Reality check on Claims made by Stop Solar folks

Current corn and soybean practices are losing precious topsoil.

If you doubt our area has excessive erosion, simply consider the amount of silt that is regularly being dredged out of our waterways like Limestone creek, the Maysville Boat Doc inlet, and the lake at Washington recreation park. Another test is to check the silt in county road ditches and the color of the Ohio River after a rain event.

Economics-of-soil-loss

Meadows and Sod preserve topsoil

Grass and legume crops can help lessen erosion because they maintain a cover on most of the soil surface for the whole year. Their extensive root systems hold soil in place. The increased soil health helps maintain lower erosion and runoff rates during rain events. 

USDA pamphlet on Healthy Soil

Building-Soils-for-Better-Crops

Everyone seems to agree that saving topsoil is critical.

Installing solar stops tillage. Little to no soil needs to be moved to prepare for solar panels. The process is to drive posts into the ground (much like a metal fence posts). Then racking is bolted onto those posts and the panels are attached to that racking. Conductors lead from each panel to the end of that string of panels, at which point they enter underground conduits that lead to an inverter. These inverters convert the DC power from several strings of panels to higher voltage AC electricity. From there, conductors connect the high voltage side of each inverter to the central substation that again increases the voltage so it is suitable for a long distance transmission line.

The point is little no topsoil is moved. Trenching for the conduits is much like trenching to install a water line to supply livestock waters. The Stop-Solar folks suggest it is like the strip mines around Paradise KY. In fact, moving soil costs money, but brings no benefit to the solar developer. Stop-solar repeated comparison to strip mining is simply fear-mongering and has no basis in reality.

Once the panels are installed, reestablishing sod under them is everyone’s top priority. This ground cover will prevent erosion plus build topsoil and organic matter for the life of the solar installation.

Much like a barn roof, fixed-pitch solar panels had a stationary drip-drip line under their edge. Special care had to be taken to ensure this repeated concentration of falling water did not cause erosion.

Tracking solar panels avoid this issue because they are aligned on a North-South axis and change their tilt throughout the day as they track the sun. In the morning they are nearly vertical and facing east. As mid-day approaches, they have moved to almost level and facing straight up. During the afternoon they move toward vertical facing west, as they remain aimed at the sun. Then over night they return to vertical facing East.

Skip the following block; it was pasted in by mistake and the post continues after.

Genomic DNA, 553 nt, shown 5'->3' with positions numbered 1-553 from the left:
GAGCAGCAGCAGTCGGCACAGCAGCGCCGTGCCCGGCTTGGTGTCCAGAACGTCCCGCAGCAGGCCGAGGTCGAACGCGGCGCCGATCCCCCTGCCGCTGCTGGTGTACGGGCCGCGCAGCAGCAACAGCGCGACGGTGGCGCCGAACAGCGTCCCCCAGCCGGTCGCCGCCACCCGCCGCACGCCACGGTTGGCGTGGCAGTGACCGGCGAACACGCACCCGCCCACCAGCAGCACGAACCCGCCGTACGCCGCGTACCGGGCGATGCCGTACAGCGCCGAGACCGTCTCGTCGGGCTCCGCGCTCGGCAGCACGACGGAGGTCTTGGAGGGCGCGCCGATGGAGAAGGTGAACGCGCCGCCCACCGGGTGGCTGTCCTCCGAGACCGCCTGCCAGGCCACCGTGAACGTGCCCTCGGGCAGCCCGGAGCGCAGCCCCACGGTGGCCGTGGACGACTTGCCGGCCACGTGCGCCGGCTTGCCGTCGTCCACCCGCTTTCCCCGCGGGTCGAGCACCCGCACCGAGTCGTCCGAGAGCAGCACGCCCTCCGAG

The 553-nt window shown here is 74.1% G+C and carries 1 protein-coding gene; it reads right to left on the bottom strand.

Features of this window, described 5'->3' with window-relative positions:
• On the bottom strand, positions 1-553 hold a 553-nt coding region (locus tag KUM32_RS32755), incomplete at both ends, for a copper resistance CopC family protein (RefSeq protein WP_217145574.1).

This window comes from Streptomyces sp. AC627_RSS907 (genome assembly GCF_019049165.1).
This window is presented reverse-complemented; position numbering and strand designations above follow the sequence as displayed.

Because they change their tilt throughout the day they do not have one fixed drip line. This results in the water falling on an acre of solar being spread across the land much the same as if it was an acre of corn or soybeans. However since the solar will have a sod ground cover the topsoil will be much more protected.

In addition, solar sod will provide decades for beneficial soil organisms to work their magic, undisturbed by massive doses of pesticides and the compaction caused by the heavy equipment used in row crop farming.

Stop-Solar voices often talk of sinkholes and local limestone formations, and imply solar will have a negative effect. However, we know the same amount of rain will fall on an acre regardless of whether it is covered with corn, soybeans, forest, pasture or the sod under solar panels. I hope we can agree that thet the important question is which ground surface can best control the rains runoff. of all possible surfaces, sod will provide the best control of falling water by solwing the runoff and allowing the most uniform water infiltration.

A typical stormwater control structure of a solar farm

In addition, KY’s PUC siting board requires developers to install stormwater control structures. Thus well-regulated solar is our county’s best way to preserve our topsoil and control stormwater.

At the end of the solar lease, after the solar panels, racking, inverters, and substation are removed and solar for salvage, one simply needs to pull the post to return the land to conventional agriculture. Much like abandoned underground stock water lines, there is no benefit from digging up conduits that are well below the root zone and too deep to be hit by any tillage tools. (Oh and don’t forget that a developer must post a bond to cover decommissioning before construction starts.)

For all these reasons solar is an excellent land use of A1 and A2 zones, if you want to preserve our priceless topsoil and environment.

Stop-Solar speeches at Public Hearing

Complete YouTube recording of Nov 18, 2021, public meeting